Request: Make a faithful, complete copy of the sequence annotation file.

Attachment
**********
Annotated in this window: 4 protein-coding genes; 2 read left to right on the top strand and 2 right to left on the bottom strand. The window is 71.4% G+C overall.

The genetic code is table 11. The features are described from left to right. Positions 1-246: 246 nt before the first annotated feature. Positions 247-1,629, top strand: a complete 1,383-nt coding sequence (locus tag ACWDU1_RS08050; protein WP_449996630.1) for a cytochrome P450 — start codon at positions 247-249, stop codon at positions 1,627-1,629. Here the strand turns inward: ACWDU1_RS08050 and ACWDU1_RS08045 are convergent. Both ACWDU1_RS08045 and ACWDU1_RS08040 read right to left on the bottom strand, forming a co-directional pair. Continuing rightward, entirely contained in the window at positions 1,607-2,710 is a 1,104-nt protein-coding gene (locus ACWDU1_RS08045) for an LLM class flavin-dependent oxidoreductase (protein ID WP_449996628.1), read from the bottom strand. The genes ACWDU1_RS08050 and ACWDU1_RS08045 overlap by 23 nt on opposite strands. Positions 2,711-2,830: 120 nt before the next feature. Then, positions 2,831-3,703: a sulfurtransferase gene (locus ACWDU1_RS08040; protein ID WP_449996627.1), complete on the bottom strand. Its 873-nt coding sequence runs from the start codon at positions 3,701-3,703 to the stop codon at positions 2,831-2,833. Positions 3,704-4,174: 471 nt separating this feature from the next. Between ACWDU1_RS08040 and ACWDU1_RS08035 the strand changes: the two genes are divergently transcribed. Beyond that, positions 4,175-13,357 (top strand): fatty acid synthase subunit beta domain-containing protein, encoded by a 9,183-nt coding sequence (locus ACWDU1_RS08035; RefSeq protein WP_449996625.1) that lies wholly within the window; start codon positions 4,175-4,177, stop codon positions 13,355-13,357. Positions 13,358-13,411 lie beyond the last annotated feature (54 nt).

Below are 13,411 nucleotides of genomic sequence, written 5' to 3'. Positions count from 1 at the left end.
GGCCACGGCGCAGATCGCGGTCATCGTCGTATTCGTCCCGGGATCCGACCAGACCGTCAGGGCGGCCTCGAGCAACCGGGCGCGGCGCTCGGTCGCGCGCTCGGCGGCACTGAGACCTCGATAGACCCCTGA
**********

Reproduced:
Annotated in this window: 4 protein-coding genes; 2 read left to right on the top strand and 2 right to left on the bottom strand. The window is 71.4% G+C overall.

The genetic code is table 11. The features are described from left to right. Positions 1-246: 246 nt before the first annotated feature. Positions 247-1,629, top strand: a complete 1,383-nt coding sequence (locus tag ACWDU1_RS08050; protein WP_449996630.1) for a cytochrome P450 — start codon at positions 247-249, stop codon at positions 1,627-1,629. Here the strand turns inward: ACWDU1_RS08050 and ACWDU1_RS08045 are convergent. Both ACWDU1_RS08045 and ACWDU1_RS08040 read right to left on the bottom strand, forming a co-directional pair. Continuing rightward, entirely contained in the window at positions 1,607-2,710 is a 1,104-nt protein-coding gene (locus ACWDU1_RS08045) for an LLM class flavin-dependent oxidoreductase (protein ID WP_449996628.1), read from the bottom strand. The genes ACWDU1_RS08050 and ACWDU1_RS08045 overlap by 23 nt on opposite strands. Positions 2,711-2,830: 120 nt before the next feature. Then, positions 2,831-3,703: a sulfurtransferase gene (locus ACWDU1_RS08040; protein ID WP_449996627.1), complete on the bottom strand. Its 873-nt coding sequence runs from the start codon at positions 3,701-3,703 to the stop codon at positions 2,831-2,833. Positions 3,704-4,174: 471 nt separating this feature from the next. Between ACWDU1_RS08040 and ACWDU1_RS08035 the strand changes: the two genes are divergently transcribed. Beyond that, positions 4,175-13,357 (top strand): fatty acid synthase subunit beta domain-containing protein, encoded by a 9,183-nt coding sequence (locus ACWDU1_RS08035; RefSeq protein WP_449996625.1) that lies wholly within the window; start codon positions 4,175-4,177, stop codon positions 13,355-13,357. Positions 13,358-13,411 lie beyond the last annotated feature (54 nt).

Below are 13,411 nucleotides of genomic sequence, written 5' to 3'. Positions count from 1 at the left end.
GGCCACGGCGCAGATCGCGGTCATCGTCGTATTCGTCCCGGGATCCGACCAGACCGTCAGGGCGGCCTCGAGCAACCGGGCGCGGCGCTCGGTCGCGCGCTCGGCGGCACTGAGACCTCGATAGACCCCTGA